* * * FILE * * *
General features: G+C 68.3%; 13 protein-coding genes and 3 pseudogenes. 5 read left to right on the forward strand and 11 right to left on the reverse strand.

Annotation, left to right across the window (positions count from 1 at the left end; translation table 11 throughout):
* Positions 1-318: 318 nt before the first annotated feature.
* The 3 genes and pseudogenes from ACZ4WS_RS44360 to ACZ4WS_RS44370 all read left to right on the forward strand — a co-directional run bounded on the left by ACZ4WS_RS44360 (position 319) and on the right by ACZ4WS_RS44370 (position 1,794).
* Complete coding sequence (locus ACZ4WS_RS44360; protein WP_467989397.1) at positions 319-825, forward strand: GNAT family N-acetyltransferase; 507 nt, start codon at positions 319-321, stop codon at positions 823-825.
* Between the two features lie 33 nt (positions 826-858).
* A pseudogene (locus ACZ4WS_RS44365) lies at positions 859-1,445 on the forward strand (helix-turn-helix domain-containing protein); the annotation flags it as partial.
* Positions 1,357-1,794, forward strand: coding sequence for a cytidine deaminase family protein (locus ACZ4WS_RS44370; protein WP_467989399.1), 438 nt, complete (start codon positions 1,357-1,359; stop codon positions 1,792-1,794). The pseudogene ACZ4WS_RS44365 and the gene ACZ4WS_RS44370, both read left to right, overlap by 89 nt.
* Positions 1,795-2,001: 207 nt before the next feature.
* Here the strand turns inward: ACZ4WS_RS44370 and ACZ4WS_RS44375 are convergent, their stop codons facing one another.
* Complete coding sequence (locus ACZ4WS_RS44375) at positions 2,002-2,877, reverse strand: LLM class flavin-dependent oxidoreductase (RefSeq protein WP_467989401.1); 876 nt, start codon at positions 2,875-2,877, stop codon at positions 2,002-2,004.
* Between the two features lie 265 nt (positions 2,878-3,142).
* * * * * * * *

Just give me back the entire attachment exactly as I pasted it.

General features: G+C 68.3%; 13 protein-coding genes and 3 pseudogenes. 5 read left to right on the forward strand and 11 right to left on the reverse strand.

Annotation, left to right across the window (positions count from 1 at the left end; translation table 11 throughout):
* Positions 1-318: 318 nt before the first annotated feature.
* The 3 genes and pseudogenes from ACZ4WS_RS44360 to ACZ4WS_RS44370 all read left to right on the forward strand — a co-directional run bounded on the left by ACZ4WS_RS44360 (position 319) and on the right by ACZ4WS_RS44370 (position 1,794).
* Complete coding sequence (locus ACZ4WS_RS44360; protein WP_467989397.1) at positions 319-825, forward strand: GNAT family N-acetyltransferase; 507 nt, start codon at positions 319-321, stop codon at positions 823-825.
* Between the two features lie 33 nt (positions 826-858).
* A pseudogene (locus ACZ4WS_RS44365) lies at positions 859-1,445 on the forward strand (helix-turn-helix domain-containing protein); the annotation flags it as partial.
* Positions 1,357-1,794, forward strand: coding sequence for a cytidine deaminase family protein (locus ACZ4WS_RS44370; protein WP_467989399.1), 438 nt, complete (start codon positions 1,357-1,359; stop codon positions 1,792-1,794). The pseudogene ACZ4WS_RS44365 and the gene ACZ4WS_RS44370, both read left to right, overlap by 89 nt.
* Positions 1,795-2,001: 207 nt before the next feature.
* Here the strand turns inward: ACZ4WS_RS44370 and ACZ4WS_RS44375 are convergent, their stop codons facing one another.
* Complete coding sequence (locus ACZ4WS_RS44375) at positions 2,002-2,877, reverse strand: LLM class flavin-dependent oxidoreductase (RefSeq protein WP_467989401.1); 876 nt, start codon at positions 2,875-2,877, stop codon at positions 2,002-2,004.
* Between the two features lie 265 nt (positions 2,878-3,142).